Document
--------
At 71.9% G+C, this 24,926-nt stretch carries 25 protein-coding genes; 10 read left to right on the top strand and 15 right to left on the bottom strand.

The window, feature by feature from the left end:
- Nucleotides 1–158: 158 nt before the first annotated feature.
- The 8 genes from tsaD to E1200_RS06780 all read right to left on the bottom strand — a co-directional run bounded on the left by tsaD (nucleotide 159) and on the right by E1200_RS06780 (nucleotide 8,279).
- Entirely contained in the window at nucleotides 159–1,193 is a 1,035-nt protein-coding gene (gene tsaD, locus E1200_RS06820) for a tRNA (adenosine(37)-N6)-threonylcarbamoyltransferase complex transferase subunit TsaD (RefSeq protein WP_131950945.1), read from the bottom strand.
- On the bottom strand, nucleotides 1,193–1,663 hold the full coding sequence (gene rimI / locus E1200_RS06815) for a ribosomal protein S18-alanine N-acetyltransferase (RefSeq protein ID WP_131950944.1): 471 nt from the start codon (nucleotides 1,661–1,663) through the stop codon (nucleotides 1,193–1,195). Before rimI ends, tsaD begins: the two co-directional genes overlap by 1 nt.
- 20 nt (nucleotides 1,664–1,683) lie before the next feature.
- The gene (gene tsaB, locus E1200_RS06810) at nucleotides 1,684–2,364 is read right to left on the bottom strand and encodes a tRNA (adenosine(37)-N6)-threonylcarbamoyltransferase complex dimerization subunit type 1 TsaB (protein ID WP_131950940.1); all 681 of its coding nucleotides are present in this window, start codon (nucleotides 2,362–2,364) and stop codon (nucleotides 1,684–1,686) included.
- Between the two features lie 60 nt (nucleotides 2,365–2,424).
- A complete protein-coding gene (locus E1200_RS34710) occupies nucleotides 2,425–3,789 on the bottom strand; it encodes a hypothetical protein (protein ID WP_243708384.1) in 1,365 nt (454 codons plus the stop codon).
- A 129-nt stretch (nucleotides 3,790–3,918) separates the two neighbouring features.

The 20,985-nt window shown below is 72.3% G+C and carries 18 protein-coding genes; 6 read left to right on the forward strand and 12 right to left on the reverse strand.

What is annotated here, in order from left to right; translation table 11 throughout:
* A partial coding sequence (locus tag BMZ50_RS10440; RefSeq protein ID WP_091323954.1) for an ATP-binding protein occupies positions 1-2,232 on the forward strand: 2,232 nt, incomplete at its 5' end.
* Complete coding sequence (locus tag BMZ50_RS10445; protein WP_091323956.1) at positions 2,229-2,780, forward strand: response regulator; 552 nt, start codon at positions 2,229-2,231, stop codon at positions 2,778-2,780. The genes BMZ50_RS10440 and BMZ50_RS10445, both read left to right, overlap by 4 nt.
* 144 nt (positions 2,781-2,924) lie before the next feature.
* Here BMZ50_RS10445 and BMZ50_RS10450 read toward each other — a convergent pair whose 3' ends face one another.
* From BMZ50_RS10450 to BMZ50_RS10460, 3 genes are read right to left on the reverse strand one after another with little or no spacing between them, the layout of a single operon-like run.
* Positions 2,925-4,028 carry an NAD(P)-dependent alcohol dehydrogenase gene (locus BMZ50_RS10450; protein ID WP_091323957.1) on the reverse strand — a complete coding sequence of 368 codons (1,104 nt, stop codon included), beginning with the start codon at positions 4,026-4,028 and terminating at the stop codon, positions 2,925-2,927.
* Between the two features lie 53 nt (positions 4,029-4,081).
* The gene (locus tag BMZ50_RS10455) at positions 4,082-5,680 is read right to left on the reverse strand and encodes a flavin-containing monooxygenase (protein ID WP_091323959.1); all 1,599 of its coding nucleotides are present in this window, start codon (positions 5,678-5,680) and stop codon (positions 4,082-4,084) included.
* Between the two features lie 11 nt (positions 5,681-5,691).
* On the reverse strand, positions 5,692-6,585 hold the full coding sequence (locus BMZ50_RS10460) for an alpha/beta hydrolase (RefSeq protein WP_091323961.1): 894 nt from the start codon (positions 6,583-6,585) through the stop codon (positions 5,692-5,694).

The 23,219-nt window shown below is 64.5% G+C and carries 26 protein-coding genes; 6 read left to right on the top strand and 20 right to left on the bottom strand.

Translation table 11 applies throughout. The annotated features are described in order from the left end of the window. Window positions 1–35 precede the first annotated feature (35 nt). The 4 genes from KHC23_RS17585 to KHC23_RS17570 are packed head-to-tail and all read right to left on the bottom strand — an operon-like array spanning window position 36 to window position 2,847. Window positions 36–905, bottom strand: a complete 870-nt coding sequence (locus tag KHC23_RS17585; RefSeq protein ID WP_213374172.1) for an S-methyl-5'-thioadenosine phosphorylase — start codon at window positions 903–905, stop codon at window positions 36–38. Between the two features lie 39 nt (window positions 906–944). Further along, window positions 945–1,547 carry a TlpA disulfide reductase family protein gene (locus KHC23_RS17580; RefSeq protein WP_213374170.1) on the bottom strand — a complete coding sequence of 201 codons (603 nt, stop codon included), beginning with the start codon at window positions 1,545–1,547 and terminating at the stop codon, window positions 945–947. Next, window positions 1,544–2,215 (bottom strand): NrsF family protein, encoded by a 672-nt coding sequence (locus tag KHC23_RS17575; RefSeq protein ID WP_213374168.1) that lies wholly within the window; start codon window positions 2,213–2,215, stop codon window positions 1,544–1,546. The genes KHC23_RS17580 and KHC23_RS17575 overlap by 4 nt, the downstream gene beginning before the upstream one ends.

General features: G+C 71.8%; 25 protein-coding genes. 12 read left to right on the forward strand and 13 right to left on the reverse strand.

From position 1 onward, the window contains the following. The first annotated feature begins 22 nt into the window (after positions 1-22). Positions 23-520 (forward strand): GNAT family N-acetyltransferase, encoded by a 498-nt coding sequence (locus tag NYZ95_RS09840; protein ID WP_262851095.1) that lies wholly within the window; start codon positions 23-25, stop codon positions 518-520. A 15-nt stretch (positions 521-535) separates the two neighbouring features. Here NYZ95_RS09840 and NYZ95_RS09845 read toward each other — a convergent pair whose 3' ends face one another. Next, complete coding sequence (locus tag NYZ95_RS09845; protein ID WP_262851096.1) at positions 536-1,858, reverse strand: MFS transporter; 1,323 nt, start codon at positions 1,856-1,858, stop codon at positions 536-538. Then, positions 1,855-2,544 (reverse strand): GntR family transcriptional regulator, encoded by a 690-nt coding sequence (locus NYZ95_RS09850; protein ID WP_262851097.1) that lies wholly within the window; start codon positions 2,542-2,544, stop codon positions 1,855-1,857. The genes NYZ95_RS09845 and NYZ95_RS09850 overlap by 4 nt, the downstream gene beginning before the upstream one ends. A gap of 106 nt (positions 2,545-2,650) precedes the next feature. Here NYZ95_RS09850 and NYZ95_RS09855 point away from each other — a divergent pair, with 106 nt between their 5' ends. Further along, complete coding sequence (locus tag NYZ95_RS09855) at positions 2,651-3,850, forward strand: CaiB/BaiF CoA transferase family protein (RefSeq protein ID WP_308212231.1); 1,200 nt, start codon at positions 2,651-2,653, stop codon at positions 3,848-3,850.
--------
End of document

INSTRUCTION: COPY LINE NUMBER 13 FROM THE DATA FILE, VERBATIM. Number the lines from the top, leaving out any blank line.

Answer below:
What is annotated here, in order from left to right; translation table 11 throughout: